are 0.544 p.u. and 1.506 p.u., respectively,
OTL is bus6–bus11,
is 2.340 p.u
The trends of line temperatures
and
Table VI, the majority of the lines in this system have values that are above 1/4 and a good many of the lines have
values that are approximately 1/2. In this case, the in ﬂ uence of electrothermal coupling is considerable. However,
Fig. 12. Analysis with ETCCPF.
values are typically
much smaller. Therefore, it is r easonable to expect that the in ﬂ u ence of electrothermal coupling on high voltage power grids to be much smaller than those indicated by Case 2. In other words,
, produced by
CPF and ETCCPF, would be markedly smaller.
for high voltage networks, the lines’
and
the differences in the values of
VII. C ONCLUSIONS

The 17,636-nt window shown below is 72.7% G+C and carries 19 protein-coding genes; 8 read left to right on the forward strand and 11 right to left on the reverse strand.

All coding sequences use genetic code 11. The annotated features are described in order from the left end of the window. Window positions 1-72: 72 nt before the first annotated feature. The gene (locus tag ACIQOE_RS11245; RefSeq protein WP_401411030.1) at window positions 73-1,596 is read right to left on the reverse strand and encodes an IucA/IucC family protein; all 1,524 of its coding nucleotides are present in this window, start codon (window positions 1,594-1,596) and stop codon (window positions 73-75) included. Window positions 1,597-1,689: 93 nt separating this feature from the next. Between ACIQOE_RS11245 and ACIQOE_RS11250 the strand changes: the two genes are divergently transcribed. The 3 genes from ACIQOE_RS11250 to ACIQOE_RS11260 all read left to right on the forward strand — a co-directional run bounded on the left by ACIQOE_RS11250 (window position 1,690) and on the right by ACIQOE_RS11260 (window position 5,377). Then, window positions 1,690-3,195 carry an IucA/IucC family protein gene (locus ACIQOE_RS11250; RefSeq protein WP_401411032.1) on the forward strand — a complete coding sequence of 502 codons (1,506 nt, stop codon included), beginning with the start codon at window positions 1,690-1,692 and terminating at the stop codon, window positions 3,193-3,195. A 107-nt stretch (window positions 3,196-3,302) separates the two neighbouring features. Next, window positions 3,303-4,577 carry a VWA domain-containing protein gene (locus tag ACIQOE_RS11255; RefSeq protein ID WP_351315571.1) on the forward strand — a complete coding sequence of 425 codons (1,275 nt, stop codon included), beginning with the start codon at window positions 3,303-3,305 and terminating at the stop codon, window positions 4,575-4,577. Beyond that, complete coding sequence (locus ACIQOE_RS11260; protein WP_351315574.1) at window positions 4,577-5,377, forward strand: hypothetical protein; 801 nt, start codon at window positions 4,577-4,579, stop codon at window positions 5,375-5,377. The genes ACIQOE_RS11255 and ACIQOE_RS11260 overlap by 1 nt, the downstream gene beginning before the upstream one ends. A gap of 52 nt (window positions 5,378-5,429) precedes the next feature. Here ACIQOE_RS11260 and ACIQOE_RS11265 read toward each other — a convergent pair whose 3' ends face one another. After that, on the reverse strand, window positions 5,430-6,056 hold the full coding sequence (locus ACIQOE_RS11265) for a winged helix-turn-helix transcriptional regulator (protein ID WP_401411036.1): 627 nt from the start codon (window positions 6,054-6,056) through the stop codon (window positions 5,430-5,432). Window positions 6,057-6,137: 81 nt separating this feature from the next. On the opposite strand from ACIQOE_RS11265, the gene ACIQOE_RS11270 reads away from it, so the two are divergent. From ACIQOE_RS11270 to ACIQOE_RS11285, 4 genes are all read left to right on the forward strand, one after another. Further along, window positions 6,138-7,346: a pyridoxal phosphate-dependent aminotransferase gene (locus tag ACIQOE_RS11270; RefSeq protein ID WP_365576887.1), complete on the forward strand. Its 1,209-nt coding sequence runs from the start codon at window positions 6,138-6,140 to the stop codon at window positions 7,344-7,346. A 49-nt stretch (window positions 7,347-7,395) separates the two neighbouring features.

Traditional calculation of powe r transfer limits neglects the electrothermal coup ling in overhead transmission lines. This results in overestimating the power transfer limits, the extent of which can be signiﬁ cant for certain systems. In this paper, a new power ﬂ ow formulation that takes into account the electro thermal couplings of overhead transmission lines is introduced. Then, using the Continuation M ethod framework, it has been used to calculate the power transfer limits for two study cases. The results obtained for Cas e 2, which uses the IEEE 14bus test system, indicate 13.45% error in the value of a power transfer limit, when it is calculated using the conventional method and de ﬁ ned by the lines’ thermal limits. This error increases to 34% when the power transfer is limited by the onset of voltage collapse in the power grid. For low voltage networks, the errors in the values of power transfer limits can be substantial. These errors are not typical of high voltage networks, where ratios of line resistances to their reactances are generally very small. Compared with traditional models of transmission lines, the proposed method uses a more detailed representation for the overhead transmission lines. The refore, with accurate model pa rameters, it is capable of consis tently producing more precise, and therefore more reliable, va lues for power transfer limits.